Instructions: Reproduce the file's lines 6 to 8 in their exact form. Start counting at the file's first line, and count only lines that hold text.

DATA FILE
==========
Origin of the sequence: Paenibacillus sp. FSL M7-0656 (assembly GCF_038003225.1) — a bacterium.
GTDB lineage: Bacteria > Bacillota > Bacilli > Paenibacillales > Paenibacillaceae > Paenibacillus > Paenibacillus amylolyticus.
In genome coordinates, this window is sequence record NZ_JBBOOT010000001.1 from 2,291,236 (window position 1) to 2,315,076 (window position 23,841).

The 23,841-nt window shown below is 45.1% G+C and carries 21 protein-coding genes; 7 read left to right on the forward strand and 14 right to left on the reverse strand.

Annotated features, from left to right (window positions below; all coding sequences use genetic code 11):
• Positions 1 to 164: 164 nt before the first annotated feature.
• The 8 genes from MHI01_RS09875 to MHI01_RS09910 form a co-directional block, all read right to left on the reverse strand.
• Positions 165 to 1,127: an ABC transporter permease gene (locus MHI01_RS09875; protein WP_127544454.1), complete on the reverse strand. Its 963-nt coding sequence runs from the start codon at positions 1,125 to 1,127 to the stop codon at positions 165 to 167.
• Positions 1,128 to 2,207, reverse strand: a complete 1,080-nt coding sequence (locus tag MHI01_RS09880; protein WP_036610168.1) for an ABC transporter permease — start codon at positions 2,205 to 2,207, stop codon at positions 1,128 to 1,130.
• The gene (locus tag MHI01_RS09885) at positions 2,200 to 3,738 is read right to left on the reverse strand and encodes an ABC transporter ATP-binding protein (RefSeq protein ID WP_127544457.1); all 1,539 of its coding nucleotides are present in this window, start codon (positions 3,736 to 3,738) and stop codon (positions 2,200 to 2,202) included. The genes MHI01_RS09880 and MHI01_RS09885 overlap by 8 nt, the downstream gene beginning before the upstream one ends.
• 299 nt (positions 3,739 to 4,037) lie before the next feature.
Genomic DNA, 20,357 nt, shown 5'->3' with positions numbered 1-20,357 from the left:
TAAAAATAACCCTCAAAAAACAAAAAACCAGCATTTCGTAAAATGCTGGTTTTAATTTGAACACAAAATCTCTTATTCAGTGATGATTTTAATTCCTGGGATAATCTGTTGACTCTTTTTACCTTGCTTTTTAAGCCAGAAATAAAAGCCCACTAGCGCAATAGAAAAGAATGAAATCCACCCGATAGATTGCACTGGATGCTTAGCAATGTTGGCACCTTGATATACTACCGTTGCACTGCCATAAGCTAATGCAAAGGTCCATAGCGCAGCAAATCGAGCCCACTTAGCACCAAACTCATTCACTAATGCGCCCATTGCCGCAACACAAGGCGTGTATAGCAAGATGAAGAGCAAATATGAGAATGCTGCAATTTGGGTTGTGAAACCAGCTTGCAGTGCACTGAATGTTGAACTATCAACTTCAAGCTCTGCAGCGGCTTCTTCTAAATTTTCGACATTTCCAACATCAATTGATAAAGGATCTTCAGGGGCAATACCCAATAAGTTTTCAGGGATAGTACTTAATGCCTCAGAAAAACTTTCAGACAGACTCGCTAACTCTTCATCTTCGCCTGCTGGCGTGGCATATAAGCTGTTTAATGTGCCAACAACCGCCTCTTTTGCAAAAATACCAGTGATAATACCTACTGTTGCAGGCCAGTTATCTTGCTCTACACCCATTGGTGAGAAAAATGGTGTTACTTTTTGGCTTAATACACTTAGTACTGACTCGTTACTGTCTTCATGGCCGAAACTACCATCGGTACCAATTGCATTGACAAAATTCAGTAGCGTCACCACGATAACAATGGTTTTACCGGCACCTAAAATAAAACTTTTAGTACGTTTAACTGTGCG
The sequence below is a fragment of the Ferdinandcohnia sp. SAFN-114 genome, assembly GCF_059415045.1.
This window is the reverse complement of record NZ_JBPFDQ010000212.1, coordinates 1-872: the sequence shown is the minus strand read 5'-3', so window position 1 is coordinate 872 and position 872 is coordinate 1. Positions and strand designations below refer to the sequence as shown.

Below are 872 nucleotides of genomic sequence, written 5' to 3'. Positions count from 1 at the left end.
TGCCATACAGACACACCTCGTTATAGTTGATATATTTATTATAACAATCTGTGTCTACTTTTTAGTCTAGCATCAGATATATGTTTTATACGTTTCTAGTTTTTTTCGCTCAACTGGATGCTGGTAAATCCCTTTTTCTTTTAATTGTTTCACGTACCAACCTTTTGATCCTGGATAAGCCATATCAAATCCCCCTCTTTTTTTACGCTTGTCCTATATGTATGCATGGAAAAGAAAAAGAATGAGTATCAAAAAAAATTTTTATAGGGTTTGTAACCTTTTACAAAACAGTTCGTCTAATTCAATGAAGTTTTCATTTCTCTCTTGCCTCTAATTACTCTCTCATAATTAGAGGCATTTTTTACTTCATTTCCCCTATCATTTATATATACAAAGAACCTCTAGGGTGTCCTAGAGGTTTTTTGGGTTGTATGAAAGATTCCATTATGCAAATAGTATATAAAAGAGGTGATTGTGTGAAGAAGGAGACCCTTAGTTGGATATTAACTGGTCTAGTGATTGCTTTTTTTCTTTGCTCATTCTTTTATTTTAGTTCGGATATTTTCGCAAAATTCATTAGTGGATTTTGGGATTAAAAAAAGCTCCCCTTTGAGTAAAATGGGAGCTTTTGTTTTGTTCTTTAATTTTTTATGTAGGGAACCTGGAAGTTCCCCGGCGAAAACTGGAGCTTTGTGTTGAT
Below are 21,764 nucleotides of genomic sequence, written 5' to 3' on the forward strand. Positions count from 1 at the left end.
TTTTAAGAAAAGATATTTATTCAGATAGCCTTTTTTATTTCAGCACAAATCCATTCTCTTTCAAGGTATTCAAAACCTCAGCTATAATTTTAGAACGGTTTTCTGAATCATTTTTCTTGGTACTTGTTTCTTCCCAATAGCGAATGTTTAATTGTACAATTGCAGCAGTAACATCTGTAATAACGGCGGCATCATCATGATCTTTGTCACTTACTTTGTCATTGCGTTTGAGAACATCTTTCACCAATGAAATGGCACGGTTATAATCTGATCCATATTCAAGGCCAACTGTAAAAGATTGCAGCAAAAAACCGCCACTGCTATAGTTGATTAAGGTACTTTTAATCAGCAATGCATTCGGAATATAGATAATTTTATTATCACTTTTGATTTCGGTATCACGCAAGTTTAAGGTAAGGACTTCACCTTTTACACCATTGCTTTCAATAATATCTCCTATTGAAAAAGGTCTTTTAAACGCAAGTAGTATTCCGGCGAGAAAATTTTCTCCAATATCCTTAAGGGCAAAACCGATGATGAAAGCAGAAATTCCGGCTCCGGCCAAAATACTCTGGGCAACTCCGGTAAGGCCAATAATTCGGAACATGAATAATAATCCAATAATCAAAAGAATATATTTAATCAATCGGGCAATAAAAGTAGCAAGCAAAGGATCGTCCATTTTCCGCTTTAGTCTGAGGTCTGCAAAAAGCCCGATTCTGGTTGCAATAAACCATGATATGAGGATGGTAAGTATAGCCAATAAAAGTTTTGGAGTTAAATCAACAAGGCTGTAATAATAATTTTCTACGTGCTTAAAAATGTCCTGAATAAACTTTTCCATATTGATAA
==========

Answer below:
• Positions 1 to 164: 164 nt before the first annotated feature.
• The 8 genes from MHI01_RS09875 to MHI01_RS09910 form a co-directional block, all read right to left on the reverse strand.
• Positions 165 to 1,127: an ABC transporter permease gene (locus MHI01_RS09875; protein WP_127544454.1), complete on the reverse strand. Its 963-nt coding sequence runs from the start codon at positions 1,125 to 1,127 to the stop codon at positions 165 to 167.